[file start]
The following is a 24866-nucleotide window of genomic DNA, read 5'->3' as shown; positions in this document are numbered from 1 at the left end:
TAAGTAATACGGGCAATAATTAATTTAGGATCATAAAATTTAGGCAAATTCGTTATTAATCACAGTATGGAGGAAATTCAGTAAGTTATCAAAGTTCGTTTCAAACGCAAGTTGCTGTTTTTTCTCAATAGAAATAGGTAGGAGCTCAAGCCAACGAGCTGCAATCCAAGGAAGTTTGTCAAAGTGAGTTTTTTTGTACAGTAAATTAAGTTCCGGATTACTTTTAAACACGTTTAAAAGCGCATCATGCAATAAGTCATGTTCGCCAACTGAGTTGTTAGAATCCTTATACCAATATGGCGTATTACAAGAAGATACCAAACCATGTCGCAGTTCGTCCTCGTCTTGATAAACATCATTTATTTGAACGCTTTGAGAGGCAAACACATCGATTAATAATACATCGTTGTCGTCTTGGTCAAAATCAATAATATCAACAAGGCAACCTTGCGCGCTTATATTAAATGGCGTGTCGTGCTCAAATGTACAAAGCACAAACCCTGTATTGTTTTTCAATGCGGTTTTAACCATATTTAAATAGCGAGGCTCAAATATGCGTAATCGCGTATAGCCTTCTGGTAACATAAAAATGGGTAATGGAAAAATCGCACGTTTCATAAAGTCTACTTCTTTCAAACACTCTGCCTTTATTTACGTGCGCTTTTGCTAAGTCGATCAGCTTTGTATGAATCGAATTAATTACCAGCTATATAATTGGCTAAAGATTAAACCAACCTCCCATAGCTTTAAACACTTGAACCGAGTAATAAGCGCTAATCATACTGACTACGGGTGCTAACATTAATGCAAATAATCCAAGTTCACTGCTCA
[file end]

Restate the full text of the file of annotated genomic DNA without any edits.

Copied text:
The following is a 24866-nucleotide window of genomic DNA, read 5'->3' as shown; positions in this document are numbered from 1 at the left end:
TAAGTAATACGGGCAATAATTAATTTAGGATCATAAAATTTAGGCAAATTCGTTATTAATCACAGTATGGAGGAAATTCAGTAAGTTATCAAAGTTCGTTTCAAACGCAAGTTGCTGTTTTTTCTCAATAGAAATAGGTAGGAGCTCAAGCCAACGAGCTGCAATCCAAGGAAGTTTGTCAAAGTGAGTTTTTTTGTACAGTAAATTAAGTTCCGGATTACTTTTAAACACGTTTAAAAGCGCATCATGCAATAAGTCATGTTCGCCAACTGAGTTGTTAGAATCCTTATACCAATATGGCGTATTACAAGAAGATACCAAACCATGTCGCAGTTCGTCCTCGTCTTGATAAACATCATTTATTTGAACGCTTTGAGAGGCAAACACATCGATTAATAATACATCGTTGTCGTCTTGGTCAAAATCAATAATATCAACAAGGCAACCTTGCGCGCTTATATTAAATGGCGTGTCGTGCTCAAATGTACAAAGCACAAACCCTGTATTGTTTTTCAATGCGGTTTTAACCATATTTAAATAGCGAGGCTCAAATATGCGTAATCGCGTATAGCCTTCTGGTAACATAAAAATGGGTAATGGAAAAATCGCACGTTTCATAAAGTCTACTTCTTTCAAACACTCTGCCTTTATTTACGTGCGCTTTTGCTAAGTCGATCAGCTTTGTATGAATCGAATTAATTACCAGCTATATAATTGGCTAAAGATTAAACCAACCTCCCATAGCTTTAAACACTTGAACCGAGTAATAAGCGCTAATCATACTGACTACGGGTGCTAACATTAATGCAAATAATCCAAGTTCACTGCTCA